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Transportation Final 4-15-09 -   1.1 Fatalities State Routes

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Transportation Final 4-15-09
1. Safety
2. Preservation
3. Mobility
4. Environment
5. Stewardship
Current Conditions
Action Plan

1.1 - Fatalities on State Routes and Interstates

Are we decreasing fatalities on state routes and interstates? 

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Data Notes
Data Source: Fatality Analysis Reporting System (FARS) located at the WTSC; WSDOT Transporation Data Office. Fatalities recorded in FARS as of 3/10/2009.
Measure Definition: A traffic fatality in FARS is someone who dies within 30 days of a crash as a result of injuries sustained in that crash, which must involve at least one motor vehicle on a trafficway customarily open to the public.
Target Rationale: In order to achieve Target Zero, the State must experience 13 fewer fatalities per year on state routes and interstates.
Link to Agency Strategic Plan: Washington State's Strategic Highway Safety Plan, Target Zero, seeks to eliminate traffic fatalities on all public roads by 2030.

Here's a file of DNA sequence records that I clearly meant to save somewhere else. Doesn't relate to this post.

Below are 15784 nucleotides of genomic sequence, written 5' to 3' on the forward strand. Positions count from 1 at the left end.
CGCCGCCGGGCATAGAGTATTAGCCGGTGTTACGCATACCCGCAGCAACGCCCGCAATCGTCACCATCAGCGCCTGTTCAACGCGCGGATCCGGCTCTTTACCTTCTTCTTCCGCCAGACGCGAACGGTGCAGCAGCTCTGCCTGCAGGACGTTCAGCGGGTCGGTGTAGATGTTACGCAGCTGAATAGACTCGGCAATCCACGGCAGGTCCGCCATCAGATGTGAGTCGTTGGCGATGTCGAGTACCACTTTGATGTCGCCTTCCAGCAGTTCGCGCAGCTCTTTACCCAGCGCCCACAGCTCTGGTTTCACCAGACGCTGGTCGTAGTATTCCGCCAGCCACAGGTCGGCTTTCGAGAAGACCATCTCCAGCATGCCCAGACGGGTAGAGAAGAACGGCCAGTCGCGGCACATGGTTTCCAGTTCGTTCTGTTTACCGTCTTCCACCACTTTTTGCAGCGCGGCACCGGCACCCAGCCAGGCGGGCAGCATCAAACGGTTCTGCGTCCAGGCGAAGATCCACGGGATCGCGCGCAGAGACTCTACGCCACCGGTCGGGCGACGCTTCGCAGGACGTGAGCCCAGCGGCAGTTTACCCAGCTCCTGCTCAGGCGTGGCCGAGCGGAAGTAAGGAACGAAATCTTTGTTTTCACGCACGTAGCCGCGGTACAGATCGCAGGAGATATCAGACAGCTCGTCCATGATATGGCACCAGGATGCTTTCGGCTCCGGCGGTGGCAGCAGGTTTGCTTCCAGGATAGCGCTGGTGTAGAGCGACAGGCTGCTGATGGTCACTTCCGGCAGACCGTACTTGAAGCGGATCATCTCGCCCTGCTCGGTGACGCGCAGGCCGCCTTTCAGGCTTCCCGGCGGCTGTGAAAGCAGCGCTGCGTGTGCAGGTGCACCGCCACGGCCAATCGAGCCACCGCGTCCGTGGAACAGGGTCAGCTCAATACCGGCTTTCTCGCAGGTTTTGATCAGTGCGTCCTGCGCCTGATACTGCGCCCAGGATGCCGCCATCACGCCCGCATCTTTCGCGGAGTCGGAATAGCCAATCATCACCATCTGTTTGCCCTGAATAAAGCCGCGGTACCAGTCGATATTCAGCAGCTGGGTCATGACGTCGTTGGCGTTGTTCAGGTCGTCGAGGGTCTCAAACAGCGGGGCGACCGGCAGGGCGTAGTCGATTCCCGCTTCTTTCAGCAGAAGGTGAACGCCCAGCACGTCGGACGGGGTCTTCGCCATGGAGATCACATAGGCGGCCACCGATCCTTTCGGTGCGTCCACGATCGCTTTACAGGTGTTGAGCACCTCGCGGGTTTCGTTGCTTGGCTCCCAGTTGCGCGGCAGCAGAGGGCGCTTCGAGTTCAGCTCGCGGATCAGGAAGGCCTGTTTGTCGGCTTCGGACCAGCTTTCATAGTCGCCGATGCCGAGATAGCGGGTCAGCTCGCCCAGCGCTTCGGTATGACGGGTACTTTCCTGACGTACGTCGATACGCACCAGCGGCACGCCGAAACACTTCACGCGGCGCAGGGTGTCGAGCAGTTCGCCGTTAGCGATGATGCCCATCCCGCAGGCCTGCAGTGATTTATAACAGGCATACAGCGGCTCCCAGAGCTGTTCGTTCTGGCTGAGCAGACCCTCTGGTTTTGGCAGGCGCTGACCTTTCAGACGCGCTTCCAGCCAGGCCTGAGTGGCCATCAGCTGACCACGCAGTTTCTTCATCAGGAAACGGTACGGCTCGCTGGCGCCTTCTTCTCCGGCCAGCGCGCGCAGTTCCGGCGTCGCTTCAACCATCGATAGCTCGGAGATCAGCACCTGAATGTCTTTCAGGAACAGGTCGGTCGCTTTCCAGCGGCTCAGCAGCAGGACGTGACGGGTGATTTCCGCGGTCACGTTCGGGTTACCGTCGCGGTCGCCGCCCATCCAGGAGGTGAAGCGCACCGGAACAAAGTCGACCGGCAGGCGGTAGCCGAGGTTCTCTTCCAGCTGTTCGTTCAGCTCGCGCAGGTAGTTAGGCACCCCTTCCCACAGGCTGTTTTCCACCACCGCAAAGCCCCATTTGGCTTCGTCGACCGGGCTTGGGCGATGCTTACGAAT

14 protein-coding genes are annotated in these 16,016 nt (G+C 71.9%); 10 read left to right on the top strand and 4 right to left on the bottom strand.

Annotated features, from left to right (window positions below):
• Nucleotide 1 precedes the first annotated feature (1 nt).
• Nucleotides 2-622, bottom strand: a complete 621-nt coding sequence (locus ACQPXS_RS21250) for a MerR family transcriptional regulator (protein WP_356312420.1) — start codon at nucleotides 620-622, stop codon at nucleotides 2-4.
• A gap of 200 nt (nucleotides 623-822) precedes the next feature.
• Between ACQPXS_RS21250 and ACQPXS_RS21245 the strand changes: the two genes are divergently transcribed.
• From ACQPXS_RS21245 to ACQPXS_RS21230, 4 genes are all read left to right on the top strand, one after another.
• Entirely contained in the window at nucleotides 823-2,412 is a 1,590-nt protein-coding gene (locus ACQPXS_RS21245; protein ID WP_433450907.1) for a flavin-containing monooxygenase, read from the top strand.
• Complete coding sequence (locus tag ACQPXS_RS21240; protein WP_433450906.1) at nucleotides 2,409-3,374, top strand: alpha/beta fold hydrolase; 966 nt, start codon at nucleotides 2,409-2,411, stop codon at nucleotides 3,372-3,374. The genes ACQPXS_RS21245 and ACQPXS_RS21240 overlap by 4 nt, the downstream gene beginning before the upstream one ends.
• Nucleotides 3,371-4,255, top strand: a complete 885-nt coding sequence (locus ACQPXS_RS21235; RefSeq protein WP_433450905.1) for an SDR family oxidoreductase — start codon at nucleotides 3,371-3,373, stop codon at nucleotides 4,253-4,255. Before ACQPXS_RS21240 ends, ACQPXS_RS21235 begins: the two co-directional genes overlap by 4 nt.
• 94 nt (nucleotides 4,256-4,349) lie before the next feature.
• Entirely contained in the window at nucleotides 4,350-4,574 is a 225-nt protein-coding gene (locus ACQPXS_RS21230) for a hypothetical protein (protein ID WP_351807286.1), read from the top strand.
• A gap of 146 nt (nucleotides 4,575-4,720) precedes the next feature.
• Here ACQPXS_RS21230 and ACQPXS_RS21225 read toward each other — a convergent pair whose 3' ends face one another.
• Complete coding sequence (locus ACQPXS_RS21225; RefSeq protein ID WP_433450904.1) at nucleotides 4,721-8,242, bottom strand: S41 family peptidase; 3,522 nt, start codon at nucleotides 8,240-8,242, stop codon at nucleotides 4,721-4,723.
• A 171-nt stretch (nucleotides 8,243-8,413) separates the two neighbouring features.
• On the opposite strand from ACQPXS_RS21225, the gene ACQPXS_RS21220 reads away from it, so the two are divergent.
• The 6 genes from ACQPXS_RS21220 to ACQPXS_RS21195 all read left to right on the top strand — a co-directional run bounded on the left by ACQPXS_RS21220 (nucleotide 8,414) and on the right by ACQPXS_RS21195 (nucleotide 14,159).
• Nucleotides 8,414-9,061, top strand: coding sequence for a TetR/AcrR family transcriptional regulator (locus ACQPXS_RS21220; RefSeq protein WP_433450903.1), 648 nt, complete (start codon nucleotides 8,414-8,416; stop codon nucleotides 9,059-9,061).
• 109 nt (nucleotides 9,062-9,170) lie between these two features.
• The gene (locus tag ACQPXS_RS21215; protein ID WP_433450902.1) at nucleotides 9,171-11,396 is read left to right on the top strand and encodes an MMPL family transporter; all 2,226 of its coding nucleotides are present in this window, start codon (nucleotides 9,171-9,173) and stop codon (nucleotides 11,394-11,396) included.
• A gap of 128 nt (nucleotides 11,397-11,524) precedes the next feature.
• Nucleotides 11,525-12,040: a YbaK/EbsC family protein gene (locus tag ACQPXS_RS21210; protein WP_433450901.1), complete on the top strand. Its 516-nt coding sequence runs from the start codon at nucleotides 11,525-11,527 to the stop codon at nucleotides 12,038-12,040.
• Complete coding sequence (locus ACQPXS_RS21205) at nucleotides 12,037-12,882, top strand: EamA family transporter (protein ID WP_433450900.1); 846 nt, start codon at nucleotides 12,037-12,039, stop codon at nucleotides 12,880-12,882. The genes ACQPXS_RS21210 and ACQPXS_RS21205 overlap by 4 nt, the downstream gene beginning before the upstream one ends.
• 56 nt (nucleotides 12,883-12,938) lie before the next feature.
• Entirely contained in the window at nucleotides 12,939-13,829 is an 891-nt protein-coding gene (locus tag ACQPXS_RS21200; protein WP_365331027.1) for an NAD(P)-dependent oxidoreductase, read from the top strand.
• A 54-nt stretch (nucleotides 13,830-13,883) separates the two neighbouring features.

Motor vehicle crashes are the leading cause of unintentional death among Washington residents ages one to 44. Nonfatal injury hospitalizations are five times more common than fatalities and may result in lifetime disability (WA DOH). In 2005, the economic cost of motor vehicle crashes in Washington State totaled  $5.6 billion (WSDOT).

Notes: (optional)

Number of fatalities for 2008 is preliminary and subject to change as more information becomes available. FARS records information on over 100 different coded data elements that characterize the crash, the vehicle, and the people involved. The Washington State FARS team consists of two analysts located at the WTSC.
Also Available
Action Plan: Yes
Extended Analysis: Yes

 Display Drill Down Measures


 Summary Analysis

  • Traffic fatalities on state routes and interstates are decreasing.
  • Washington's 2007 fatality rate on state routes and interstates was 0.86 fatalities per 100 million vehicle-miles traveled, our state's lowest ever.  *As of March 10, FARS records 233 fatalities on state routes and interstates in 2008.
  • Travel: Some of our fatality drop in 2008 is likely due to a reduction in highway-related vehicle travel.  According to the WSDOT, statewide travel volumes in 2008 decreased by 3.2% compared to 2007 (link to chart).  We are currently analyzing data to determine whether traffic fatalities in that period declined by a similar percentage. 
  • Enforcement: WSP is conducting tactical analysis using GIS mapping and refined statistical techniques.  We are now looking beyond the outputs and into the outcomes in order to predict future challenges.